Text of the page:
"The Guns of Navarone" also offers up a number of fine extras. First off, there is a running commentary by director J. Lee Thompson. He starts and ends with quite a bit of interesting discussion but there are some very long stretches where he says absolutely nothing or only mentions where a particular scene was filmed. I was just glad to hear this great director speak and I wonít hold his lack of words against him. One tidbit gleaned from the commentary is that David Niven fell gravely ill toward the end of the shoot and Thompson didnít know if he would survive, much less return to the set. All through the filming of the final, climactic scenes, it remained to be seen whether the whole film would have to be re-shot with a new actor in Nivenís role. So, if you do stick with it, the commentary does reveal some very interesting facts.
Also included are four short (5 minute or so) promotional featurettes that were created during the filming of the movie. The first, "Great Guns," is a very general look at the filmís setting. "No Visitors" deals with the filming on the island of Rhodes and the impact it had on the locals. "Honeymoon in Rhodes" is narrated by James Darren and discusses how he tried to fit in a honeymoon with his new wife, Evy, during breaks in the shooting. And finally, "Two Girls on the Town" takes you shopping in Rhodes with co-stars Irene Papas and Gia Scala.
The real treat on this disc is the 30 minute documentary "Memories of Navarone" which was newly created for this DVD release by Sharpline Arts -- best known for their work on the "Alien Legacy" box set. Featuring interviews with J. Lee Thompson, Gregory Peck, Anthony Quinn, and James Darren, the documentary focuses on the personalities of those who were involved in the making of this movie. It is not the more typical behind-the-scenes, "making of" feature that one is used to seeing. Running the gamut from the hair cutting abilities of Gia Scala to Anthony Quinnís chess prowess, "Memories of Navarone" is a very affectionate look at those who were part of this classic film, presented in a top-notch look.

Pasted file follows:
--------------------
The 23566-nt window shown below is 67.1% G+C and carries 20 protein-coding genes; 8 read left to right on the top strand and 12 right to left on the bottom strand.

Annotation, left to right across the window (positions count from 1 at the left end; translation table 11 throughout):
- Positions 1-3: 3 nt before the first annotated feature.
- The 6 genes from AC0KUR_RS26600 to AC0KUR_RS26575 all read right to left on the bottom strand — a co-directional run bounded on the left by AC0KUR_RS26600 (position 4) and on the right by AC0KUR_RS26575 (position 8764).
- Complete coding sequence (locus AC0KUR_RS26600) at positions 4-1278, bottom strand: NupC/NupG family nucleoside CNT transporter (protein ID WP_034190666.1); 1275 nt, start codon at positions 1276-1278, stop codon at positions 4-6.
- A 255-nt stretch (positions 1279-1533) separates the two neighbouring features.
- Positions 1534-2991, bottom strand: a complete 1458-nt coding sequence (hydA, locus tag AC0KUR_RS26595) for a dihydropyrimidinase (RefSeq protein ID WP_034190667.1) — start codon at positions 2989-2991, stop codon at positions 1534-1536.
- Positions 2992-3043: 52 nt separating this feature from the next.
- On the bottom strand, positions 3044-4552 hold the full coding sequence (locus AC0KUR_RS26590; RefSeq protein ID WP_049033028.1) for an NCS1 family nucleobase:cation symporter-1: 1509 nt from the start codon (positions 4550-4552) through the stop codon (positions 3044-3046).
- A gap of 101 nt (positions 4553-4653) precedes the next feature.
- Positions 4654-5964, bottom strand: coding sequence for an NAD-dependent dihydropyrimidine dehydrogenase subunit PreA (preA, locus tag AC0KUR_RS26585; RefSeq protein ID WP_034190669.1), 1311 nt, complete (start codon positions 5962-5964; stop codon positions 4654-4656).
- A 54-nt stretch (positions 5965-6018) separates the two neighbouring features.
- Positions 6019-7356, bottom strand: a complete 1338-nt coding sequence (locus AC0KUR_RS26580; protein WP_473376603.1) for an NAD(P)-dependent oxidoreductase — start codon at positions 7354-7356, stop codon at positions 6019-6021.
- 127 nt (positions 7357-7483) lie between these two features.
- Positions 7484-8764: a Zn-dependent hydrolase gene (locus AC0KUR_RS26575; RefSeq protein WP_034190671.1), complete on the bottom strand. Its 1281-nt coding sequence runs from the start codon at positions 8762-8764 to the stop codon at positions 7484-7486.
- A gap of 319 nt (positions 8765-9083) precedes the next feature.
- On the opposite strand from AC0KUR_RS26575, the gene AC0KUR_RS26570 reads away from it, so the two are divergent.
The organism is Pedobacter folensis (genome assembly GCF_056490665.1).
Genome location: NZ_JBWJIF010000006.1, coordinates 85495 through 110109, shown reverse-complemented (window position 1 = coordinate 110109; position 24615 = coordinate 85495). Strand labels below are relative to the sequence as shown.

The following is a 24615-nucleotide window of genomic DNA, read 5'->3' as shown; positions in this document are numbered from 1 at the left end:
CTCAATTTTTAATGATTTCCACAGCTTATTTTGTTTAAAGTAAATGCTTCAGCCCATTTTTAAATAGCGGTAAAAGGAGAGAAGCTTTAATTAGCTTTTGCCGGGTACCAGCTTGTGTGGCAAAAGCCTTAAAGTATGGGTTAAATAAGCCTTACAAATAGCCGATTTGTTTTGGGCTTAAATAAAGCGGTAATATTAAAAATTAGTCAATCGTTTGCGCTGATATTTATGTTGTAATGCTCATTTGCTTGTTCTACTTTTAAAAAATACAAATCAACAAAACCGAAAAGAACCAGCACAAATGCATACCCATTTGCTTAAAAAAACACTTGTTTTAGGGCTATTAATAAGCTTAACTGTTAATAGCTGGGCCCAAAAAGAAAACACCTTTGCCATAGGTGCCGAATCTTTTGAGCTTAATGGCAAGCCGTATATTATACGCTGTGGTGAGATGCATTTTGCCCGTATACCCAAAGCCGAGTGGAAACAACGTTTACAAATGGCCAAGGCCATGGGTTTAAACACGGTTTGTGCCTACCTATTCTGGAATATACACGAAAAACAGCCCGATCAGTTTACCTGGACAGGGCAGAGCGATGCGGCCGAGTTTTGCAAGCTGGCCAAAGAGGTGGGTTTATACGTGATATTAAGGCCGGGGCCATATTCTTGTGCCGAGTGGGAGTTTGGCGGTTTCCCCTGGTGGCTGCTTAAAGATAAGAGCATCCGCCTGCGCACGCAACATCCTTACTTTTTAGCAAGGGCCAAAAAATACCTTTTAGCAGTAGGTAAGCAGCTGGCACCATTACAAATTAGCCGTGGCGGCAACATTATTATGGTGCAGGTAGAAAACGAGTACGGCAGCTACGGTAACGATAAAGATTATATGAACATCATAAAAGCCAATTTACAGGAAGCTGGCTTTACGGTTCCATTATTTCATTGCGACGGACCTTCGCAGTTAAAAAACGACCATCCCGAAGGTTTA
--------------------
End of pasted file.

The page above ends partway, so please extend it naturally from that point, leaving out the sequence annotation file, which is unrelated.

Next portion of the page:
Rounding out the extras are "A Message from Carl Foreman," in which the screenwriter offers a very brief introduction to the film for its Sydney, Australia premiere; theatrical trailers for "The Guns of Navarone" and "Behold a Pale Horse;" and short talent files for the director and the three top-billed stars.
"The Guns of Navarone" was nominated for 7 Academy Awards (unfortunately it was up against some stiff competition in the form of "West Side Story") and has endured to this day as the preeminent example of adventure filmmaking. Just be thankful that the task of transferring this film to DVD fell to Columbia TriStar and Sharpline Arts. While other companies are content to treat their catalog titles with little more than a widescreen transfer and maybe a trailer, Columbia once again rolls out the red carpet and gives "The Guns of Navarone" the five star treatment it deserves. The movie is a classic, pure and simple, and the presentation and abundant extras really make this release shine. I canít recommend it highly enough.